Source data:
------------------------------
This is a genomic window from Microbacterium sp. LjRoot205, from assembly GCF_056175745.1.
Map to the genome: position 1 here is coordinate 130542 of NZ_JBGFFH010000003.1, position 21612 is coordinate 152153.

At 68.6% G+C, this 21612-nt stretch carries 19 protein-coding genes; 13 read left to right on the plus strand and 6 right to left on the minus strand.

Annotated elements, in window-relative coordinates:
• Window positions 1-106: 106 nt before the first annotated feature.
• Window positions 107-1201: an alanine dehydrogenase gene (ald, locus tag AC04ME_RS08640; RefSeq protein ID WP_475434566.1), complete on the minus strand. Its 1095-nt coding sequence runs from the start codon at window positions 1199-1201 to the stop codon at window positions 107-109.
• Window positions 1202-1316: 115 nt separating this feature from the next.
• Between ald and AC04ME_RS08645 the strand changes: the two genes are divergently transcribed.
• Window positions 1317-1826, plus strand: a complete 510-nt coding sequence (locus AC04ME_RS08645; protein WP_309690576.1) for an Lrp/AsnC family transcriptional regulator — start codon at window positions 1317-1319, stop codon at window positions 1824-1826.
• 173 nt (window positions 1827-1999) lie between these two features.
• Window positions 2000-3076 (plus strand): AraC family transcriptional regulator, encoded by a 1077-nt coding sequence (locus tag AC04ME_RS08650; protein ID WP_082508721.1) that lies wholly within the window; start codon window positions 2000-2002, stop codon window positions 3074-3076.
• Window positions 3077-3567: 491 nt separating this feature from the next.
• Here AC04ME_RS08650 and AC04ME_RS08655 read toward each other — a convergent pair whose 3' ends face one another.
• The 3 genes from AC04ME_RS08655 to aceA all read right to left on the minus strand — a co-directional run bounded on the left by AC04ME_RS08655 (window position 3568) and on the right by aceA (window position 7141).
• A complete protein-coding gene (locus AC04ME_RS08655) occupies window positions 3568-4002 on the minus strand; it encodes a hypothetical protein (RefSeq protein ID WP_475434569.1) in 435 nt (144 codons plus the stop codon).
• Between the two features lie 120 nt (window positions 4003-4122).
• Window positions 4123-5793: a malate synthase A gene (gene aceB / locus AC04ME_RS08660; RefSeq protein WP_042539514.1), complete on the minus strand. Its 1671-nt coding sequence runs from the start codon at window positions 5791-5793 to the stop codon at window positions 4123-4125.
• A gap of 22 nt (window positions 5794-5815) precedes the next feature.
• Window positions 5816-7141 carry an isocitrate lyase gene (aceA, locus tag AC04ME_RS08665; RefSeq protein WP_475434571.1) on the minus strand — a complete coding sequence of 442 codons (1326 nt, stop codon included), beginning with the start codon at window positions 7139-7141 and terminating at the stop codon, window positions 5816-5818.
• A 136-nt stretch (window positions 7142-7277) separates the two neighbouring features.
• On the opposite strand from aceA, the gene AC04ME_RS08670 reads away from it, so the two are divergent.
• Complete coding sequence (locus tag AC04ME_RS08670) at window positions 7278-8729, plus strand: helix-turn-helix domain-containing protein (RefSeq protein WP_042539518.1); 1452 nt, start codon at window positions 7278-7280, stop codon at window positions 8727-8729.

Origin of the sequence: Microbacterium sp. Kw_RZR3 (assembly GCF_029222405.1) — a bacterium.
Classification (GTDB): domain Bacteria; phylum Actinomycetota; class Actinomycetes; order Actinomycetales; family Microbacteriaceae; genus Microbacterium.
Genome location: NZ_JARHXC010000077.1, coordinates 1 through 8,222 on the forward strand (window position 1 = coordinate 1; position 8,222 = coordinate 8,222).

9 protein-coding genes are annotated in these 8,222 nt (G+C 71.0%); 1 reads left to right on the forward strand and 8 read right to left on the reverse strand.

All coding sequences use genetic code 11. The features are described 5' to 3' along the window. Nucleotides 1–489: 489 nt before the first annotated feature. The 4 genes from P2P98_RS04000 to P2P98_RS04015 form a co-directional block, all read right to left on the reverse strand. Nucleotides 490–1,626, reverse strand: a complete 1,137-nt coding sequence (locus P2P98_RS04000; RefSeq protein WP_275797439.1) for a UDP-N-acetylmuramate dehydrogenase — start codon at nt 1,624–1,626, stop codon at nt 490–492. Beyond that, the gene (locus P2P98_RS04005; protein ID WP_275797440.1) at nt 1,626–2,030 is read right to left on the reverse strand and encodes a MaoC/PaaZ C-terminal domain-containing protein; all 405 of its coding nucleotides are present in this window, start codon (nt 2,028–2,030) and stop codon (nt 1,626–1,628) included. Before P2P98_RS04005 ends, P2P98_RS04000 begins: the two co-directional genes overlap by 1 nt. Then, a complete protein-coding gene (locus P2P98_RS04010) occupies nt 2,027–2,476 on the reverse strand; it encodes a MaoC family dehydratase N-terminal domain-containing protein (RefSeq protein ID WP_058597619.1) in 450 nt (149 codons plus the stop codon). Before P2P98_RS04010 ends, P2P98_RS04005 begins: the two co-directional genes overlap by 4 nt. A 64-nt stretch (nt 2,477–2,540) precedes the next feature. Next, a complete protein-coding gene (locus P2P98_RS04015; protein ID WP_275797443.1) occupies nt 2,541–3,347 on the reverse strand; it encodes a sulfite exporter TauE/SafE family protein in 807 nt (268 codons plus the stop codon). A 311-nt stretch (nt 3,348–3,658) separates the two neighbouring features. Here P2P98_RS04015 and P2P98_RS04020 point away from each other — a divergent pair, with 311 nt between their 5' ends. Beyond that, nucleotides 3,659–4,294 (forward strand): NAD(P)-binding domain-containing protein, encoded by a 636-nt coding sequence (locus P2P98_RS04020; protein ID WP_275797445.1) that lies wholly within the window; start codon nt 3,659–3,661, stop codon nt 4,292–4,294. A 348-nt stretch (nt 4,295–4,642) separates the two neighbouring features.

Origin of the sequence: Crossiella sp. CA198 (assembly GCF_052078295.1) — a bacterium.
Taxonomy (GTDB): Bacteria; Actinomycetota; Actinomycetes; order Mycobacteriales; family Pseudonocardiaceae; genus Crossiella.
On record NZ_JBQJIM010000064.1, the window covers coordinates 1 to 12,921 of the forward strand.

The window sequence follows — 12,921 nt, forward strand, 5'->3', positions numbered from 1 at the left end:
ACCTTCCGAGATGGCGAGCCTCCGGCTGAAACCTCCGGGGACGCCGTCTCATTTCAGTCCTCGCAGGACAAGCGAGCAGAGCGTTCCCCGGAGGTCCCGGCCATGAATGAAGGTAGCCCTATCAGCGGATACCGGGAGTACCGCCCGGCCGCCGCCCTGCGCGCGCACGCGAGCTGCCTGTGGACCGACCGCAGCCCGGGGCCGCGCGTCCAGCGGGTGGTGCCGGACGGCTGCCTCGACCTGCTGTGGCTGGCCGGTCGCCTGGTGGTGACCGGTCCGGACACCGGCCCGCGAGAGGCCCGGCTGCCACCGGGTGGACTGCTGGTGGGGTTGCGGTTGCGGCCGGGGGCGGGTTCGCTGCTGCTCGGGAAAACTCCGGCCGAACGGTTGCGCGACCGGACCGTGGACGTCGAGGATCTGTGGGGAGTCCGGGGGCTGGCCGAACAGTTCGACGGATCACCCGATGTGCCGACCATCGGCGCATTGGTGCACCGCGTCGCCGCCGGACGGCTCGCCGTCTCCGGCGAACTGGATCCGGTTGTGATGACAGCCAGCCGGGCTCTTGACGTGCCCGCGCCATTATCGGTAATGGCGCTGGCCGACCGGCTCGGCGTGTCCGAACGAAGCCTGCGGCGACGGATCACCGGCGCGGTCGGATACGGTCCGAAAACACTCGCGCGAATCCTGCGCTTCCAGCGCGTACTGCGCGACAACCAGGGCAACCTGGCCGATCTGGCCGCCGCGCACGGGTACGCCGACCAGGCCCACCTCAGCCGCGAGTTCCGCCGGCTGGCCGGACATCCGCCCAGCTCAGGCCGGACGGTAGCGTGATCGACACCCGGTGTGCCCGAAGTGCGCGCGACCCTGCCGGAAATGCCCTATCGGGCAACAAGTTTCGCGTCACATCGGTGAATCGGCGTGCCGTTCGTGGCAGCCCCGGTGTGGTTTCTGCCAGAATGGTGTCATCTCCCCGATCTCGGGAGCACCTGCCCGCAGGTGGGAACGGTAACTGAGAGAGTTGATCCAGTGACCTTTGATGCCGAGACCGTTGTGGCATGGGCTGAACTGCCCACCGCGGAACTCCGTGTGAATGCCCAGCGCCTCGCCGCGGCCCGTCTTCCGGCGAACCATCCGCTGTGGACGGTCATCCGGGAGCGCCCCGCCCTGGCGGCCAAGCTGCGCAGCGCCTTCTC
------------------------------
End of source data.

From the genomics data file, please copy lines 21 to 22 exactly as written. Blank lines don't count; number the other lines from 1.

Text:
• On the opposite strand from aceA, the gene AC04ME_RS08670 reads away from it, so the two are divergent.
• Complete coding sequence (locus tag AC04ME_RS08670) at window positions 7278-8729, plus strand: helix-turn-helix domain-containing protein (RefSeq protein WP_042539518.1); 1452 nt, start codon at window positions 7278-7280, stop codon at window positions 8727-8729.